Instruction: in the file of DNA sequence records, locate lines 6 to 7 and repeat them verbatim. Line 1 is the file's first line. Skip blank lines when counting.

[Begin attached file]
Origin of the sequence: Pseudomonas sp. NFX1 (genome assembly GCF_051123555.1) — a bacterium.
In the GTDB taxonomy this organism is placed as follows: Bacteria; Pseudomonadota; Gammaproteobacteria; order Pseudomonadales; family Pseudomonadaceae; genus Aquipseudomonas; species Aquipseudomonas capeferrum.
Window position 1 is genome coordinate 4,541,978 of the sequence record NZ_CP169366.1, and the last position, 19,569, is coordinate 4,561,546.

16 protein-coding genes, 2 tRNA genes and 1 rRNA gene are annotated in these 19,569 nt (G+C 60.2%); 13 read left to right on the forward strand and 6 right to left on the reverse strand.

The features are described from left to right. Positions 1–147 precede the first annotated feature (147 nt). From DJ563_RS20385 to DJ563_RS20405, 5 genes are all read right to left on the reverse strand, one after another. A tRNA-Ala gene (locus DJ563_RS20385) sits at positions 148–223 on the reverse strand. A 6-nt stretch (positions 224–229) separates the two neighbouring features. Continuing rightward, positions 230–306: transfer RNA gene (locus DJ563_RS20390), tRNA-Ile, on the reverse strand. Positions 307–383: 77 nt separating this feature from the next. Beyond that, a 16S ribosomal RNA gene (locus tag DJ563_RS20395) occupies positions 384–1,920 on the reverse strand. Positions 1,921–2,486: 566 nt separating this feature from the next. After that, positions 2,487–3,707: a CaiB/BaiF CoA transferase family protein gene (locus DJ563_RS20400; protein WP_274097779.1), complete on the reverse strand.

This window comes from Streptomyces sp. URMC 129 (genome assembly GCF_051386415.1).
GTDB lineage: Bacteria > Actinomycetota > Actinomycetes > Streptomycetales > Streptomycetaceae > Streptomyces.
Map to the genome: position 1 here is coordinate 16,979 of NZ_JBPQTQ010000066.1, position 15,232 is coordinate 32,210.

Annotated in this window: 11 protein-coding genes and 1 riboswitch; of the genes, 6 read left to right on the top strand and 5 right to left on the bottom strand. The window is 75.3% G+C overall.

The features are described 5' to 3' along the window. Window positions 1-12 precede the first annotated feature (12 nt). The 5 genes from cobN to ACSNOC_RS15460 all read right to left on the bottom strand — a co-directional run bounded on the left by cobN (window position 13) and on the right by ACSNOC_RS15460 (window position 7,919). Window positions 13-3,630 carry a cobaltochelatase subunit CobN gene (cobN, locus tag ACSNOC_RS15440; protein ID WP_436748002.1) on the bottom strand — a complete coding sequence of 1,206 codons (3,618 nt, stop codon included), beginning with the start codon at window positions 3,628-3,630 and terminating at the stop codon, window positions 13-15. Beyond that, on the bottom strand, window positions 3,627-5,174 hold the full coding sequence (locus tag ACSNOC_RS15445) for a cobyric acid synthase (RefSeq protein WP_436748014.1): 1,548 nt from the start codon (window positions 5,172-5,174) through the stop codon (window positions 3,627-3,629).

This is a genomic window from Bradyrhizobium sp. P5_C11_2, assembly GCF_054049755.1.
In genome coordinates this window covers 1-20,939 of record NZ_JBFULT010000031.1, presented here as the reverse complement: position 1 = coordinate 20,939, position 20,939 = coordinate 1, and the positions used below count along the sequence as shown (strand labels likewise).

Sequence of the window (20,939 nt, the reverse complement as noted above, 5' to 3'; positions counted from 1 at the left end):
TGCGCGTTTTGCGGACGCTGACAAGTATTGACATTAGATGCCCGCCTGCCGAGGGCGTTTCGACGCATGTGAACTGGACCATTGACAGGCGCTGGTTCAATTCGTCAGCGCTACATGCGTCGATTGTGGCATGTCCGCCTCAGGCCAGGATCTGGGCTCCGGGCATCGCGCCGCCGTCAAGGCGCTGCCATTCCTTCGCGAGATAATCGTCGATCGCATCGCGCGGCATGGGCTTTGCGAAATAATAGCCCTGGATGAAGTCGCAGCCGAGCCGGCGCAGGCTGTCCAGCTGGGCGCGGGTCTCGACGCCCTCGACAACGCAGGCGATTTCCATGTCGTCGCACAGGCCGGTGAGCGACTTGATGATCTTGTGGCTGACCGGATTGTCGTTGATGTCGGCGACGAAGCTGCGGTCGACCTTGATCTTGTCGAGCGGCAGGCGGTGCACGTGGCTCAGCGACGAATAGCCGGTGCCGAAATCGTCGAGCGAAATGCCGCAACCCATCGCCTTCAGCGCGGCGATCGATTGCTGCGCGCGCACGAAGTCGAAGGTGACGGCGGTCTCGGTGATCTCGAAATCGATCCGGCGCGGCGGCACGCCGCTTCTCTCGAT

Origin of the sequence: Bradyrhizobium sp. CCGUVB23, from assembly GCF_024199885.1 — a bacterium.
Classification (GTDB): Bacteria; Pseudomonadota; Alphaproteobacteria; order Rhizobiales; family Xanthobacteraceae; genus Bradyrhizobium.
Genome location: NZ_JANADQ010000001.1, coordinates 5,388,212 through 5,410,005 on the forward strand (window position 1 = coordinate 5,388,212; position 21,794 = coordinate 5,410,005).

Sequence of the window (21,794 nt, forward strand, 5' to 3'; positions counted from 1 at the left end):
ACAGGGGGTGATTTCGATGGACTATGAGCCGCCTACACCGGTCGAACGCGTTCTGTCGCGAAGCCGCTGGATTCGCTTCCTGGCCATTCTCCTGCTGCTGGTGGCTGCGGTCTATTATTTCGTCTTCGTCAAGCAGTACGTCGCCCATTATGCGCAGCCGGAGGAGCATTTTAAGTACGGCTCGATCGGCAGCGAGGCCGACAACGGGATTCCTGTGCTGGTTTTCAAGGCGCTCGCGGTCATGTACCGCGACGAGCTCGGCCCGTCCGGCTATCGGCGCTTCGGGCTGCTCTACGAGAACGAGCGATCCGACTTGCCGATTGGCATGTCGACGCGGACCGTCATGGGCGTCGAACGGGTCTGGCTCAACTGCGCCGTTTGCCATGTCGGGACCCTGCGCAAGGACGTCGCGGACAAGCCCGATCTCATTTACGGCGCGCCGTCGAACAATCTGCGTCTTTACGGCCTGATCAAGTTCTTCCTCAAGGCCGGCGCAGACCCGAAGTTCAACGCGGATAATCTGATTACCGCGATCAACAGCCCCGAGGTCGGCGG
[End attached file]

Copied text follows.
This window comes from Streptomyces sp. URMC 129 (genome assembly GCF_051386415.1).
GTDB lineage: Bacteria > Actinomycetota > Actinomycetes > Streptomycetales > Streptomycetaceae > Streptomyces.